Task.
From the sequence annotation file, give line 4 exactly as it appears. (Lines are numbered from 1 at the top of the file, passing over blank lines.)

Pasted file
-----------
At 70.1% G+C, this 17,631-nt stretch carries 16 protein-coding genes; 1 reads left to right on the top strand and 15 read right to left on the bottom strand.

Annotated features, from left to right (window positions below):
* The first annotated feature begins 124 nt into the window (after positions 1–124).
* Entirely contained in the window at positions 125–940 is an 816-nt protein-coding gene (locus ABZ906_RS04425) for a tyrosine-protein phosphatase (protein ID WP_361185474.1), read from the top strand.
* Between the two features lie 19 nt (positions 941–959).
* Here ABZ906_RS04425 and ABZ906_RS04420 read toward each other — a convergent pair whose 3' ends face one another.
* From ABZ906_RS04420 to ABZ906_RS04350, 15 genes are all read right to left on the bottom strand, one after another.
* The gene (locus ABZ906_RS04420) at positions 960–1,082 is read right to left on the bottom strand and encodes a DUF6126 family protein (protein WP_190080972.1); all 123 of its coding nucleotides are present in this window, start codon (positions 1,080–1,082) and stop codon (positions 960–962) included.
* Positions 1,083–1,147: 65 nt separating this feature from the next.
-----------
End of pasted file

* Entirely contained in the window at positions 125–940 is an 816-nt protein-coding gene (locus ABZ906_RS04425) for a tyrosine-protein phosphatase (protein ID WP_361185474.1), read from the top strand.